FutureOfCapitalism.com spoke recently with the president and ceo of the Pacific Research Institute, Sally Pipes, as part of a series of interviews we have planned in the coming days and weeks with experts on health-care policy experts. Ms. Pipes is author of The Top Ten Myths of American Health Care.
FutureOfCapitalism.com began by mentioning that the picture of the American health care system drawn by President Obama can be pretty bleak, with costs soaring and cancer patients being dropped by their insurance companies. Is our health care system in good shape or bad shape?
"There are some problems," Ms. Pipes acknowledged, mentioning that people can wind up locked into their jobs for health-insurance reasons. "We could have a lot more competition than the 1,300 insurance companies that we have today," she said. Medical malpractice suits also drive up the cost of health care, she said, citing a recent PriceWaterhouseCoopers study pegging the annual cost of "defensive medicine" at $210 billion. She said some insurance policies are structured in a way that encourages consumption. "When people think something is free they use a lot more of it," she said.
FutureOfCapitalism.com noted that many free-market types propose to reduce health care spending by putting consumers in charge of their own health care expenditures, so that they are spending their own money rather than their insurance company's or their employer's or the government's. Isn't that politically a hard sell, to move from something that looks free, paying with what appears to be other people's money, to a system in which the costs are transparent?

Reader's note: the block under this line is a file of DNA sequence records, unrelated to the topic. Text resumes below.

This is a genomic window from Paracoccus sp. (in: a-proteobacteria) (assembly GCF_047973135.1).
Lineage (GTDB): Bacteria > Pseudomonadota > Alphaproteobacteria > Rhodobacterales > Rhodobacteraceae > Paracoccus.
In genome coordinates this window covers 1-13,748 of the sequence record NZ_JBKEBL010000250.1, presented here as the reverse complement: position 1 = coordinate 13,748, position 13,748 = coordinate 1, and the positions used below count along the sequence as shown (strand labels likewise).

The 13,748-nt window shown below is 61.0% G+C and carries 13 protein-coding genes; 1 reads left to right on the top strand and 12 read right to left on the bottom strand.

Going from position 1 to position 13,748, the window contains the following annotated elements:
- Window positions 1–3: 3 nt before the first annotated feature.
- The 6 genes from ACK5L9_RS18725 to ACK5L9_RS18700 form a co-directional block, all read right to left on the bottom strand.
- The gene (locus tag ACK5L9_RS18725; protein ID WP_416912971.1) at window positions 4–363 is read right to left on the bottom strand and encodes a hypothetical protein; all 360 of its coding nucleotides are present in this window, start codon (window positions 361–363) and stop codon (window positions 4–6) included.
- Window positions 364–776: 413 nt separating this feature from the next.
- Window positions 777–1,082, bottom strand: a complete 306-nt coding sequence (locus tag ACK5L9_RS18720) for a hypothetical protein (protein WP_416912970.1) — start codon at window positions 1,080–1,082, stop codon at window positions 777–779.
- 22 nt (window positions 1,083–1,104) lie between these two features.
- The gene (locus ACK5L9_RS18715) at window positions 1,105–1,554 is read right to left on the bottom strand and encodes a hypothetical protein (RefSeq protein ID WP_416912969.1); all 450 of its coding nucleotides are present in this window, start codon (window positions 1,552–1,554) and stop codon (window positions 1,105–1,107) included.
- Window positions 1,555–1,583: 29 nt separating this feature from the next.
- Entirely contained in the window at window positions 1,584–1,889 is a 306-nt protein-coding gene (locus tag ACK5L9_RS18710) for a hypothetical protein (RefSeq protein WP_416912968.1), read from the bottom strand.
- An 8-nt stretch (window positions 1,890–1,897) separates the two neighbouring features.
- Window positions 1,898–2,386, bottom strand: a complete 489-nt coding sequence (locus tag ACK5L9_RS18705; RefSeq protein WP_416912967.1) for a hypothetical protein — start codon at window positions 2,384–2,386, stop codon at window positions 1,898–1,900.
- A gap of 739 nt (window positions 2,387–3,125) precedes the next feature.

"It is going to be difficult," Ms. Pipes conceded, but she says that there are already 8 million Americans who have health savings accounts with high-deductible plans. She cited a McKinsey study showing those with health savings accounts are 35% more likely to have checkups.
FutureOfCapitalism.com asked if Ms. Pipes has picked up any sense of intimidation or fear among those who might be expected to stand up against greater government involvement in health care. "Absolutely," she responded, wondering why the interest groups that fought openly against "HillaryCare" with television commercials and the like back in the Clinton administration are either quiet or backing an overhaul this time around. "I think a lot of these people think that if we can sit at the table, then we won't be hurt by it," she said. "Why are they so afraid of standing up? Are they being intimidated?"
On the other hand, she said she had been encouraged by the reactions she had seen at tea parties and town halls. She said she had spoken at a tea party July 2 in Sioux Falls, South Dakota, and been greeted with 12 standing ovations from a crowd that consisted of a lot of people who had voted for President Obama. "I think the American people are smart and this is not what they want," she said.